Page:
John Morton: How could a small army of only three hundred completely rout one of many thousands? It seems impossible, but it did happen. The battle was recorded in the pages of the Bible as a lesson for us today. What is this lesson and how does it apply to us?
In Old Testament times God promised Israel that He would save them from their enemies. He said:"And if ye go to war in your land against the enemy that oppresseth you, then ye shall blow an alarm with trumpets; and ye shall be remembered before the LORD your God, and ye shall be saved from your enemies" (Numbers 10:9). A similar promise is available to us today. No matter how overwhelming our problems may seem - if we go to God in heartfelt prayer He will help us in times of need (Hebrews 4:15-16).
As a nation the Israelites had a special relationship with God, yet they still had problems with sin. One time when Israel had been chasing after other gods they were invaded and impoverished by their enemy, the Midianites. The country was invaded for seven consecutive years and the land was literally stripped bare of crops and animals (Judges 6:1-6). Israel's enemies 11came up with their cattle and their tents, and they came as grasshoppers for multitude [swarniing like locusts - according to the Moffatt translation]; for they and their camels were without number: and they entered the land to destroy it". (Judges 6:5, see also 7:12). The Israelites were overwhelmed by an enemy too great for them to defeat. Yet this powerful enemy was soon to be conquered!
The Israelites were saved from their oppression when they cried out to the one true God for help. When God responded, He instructed Gideon to gather together an army. To ensure that the Israelites understood exactly who was saving them, God reduced the army to a mere handful. From an original 32,000 the number was reduced to three hundred (Judges 7:2-7). Those chosen men were given specific instructions, they were given a trumpet to blow, a lamp to wave, and words to shout while they stood before their enemy and that vast horde of many thousands fled from this small band of three hundred chosen men (Judges 7:19-22).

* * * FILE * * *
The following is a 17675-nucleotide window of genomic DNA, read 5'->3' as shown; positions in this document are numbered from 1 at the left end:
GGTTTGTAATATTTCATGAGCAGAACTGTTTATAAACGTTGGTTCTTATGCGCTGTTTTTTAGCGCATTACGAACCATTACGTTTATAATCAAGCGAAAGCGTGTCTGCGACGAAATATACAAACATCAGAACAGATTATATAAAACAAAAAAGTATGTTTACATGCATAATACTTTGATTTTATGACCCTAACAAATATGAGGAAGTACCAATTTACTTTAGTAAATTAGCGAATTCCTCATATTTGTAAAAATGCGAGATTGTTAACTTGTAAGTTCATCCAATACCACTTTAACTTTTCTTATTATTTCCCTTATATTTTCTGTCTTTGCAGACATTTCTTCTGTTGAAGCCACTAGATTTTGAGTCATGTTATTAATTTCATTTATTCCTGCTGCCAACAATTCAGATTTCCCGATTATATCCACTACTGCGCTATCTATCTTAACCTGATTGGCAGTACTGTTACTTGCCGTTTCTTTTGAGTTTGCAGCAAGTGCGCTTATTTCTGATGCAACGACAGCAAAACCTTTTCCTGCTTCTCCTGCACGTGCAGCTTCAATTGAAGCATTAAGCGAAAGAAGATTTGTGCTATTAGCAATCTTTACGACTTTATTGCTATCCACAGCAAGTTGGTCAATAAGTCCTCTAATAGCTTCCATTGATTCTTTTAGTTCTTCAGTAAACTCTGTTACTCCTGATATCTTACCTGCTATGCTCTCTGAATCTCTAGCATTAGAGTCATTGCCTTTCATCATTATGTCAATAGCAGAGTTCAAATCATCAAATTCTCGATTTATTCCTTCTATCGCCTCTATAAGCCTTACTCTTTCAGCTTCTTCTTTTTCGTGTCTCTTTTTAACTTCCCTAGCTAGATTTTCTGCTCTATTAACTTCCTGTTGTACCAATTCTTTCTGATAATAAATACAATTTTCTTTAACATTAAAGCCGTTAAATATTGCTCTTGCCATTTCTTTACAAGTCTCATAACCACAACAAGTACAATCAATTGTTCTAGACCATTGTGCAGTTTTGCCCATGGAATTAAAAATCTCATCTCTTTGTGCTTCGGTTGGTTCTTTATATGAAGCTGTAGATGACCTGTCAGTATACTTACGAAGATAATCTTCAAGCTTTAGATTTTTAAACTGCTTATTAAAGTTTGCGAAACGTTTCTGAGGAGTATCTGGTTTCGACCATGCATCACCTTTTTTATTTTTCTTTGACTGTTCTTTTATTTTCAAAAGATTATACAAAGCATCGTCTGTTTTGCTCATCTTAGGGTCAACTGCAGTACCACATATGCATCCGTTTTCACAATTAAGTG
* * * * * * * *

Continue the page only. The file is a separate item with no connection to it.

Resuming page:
What God did for Israel is an example of what He will do for us. Our position is similar to that of Gideon's men, we have an enemy far too strong for us to overcome (Ephesians 6:11-12). Yet God chose us, knowing our weaknesses, in order to confound the strong (I Corinthians 1:27).
The instructions given to Gideon's men symbolise what is required of us when we are facing our spiritual problems.
A Trumpet to Blow
The trumpet was normally used to herald important events, a call to arms or to wam of impending danger. In order to get back to a right relationship with God, the Israelites had to confront their enemy and declare war. They had to show God that they were willing to face up to their problems even though they could see that the enemy was too strong for them. Sounding the trumpet was not left to one or two of their number. Each and everyone of the three hundred was required to blow a trumpet (Judges 7:16). It was as if each man was required to declare his own personal war. By blowing the trumpets they were showing their willingness to commit themselves to battle. It took an act of faith to trust God for the outcome.
In order to get back to a right relationship with God, we need to show Him our willingness to commit ourselves to the task of overcoming our sins, regardless of how impossible the task seems. Our decision to confront our problems equates to blowing the trumpet and declaring war.
A Lamp to Wave
While blowing the trumpet held in one hand, Gideon's men waved a lamp in the other (Judges 7:20). In the Bible God is often personified by light, and Satan, the originator of all sin, is personified by darkness (I John 1:5, Acts 26:18, Ephesians 5:8). When we are called, we begin a process of moving out from under the influence of Satan, into a special relationship with God (I Peter 2:9, 1 Thessalonians 5:4-5, 1 John 3:8). We move from darkness into light.